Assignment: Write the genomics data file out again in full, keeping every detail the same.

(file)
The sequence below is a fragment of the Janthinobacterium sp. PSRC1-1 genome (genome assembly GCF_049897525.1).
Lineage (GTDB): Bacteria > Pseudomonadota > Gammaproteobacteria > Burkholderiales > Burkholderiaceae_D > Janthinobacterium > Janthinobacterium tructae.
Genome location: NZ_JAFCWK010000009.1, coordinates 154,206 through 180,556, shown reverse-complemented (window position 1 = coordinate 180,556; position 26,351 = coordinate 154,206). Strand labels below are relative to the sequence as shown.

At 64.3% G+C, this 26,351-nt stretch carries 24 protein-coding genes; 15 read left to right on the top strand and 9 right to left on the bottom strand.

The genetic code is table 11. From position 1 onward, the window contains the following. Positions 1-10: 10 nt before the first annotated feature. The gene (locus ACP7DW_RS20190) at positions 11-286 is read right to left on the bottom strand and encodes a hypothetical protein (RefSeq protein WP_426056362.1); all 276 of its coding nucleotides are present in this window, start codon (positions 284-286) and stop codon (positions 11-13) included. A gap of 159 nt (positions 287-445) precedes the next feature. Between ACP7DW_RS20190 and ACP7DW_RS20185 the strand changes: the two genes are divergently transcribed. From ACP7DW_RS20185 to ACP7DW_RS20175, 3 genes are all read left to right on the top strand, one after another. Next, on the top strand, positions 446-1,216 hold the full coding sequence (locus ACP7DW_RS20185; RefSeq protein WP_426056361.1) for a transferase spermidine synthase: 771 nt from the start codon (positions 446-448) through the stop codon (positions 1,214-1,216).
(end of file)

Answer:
The sequence below is a fragment of the Janthinobacterium sp. PSRC1-1 genome (genome assembly GCF_049897525.1).
Lineage (GTDB): Bacteria > Pseudomonadota > Gammaproteobacteria > Burkholderiales > Burkholderiaceae_D > Janthinobacterium > Janthinobacterium tructae.
Genome location: NZ_JAFCWK010000009.1, coordinates 154,206 through 180,556, shown reverse-complemented (window position 1 = coordinate 180,556; position 26,351 = coordinate 154,206). Strand labels below are relative to the sequence as shown.

At 64.3% G+C, this 26,351-nt stretch carries 24 protein-coding genes; 15 read left to right on the top strand and 9 right to left on the bottom strand.

The genetic code is table 11. From position 1 onward, the window contains the following. Positions 1-10: 10 nt before the first annotated feature. The gene (locus ACP7DW_RS20190) at positions 11-286 is read right to left on the bottom strand and encodes a hypothetical protein (RefSeq protein WP_426056362.1); all 276 of its coding nucleotides are present in this window, start codon (positions 284-286) and stop codon (positions 11-13) included. A gap of 159 nt (positions 287-445) precedes the next feature. Between ACP7DW_RS20190 and ACP7DW_RS20185 the strand changes: the two genes are divergently transcribed. From ACP7DW_RS20185 to ACP7DW_RS20175, 3 genes are all read left to right on the top strand, one after another. Next, on the top strand, positions 446-1,216 hold the full coding sequence (locus ACP7DW_RS20185; RefSeq protein WP_426056361.1) for a transferase spermidine synthase: 771 nt from the start codon (positions 446-448) through the stop codon (positions 1,214-1,216).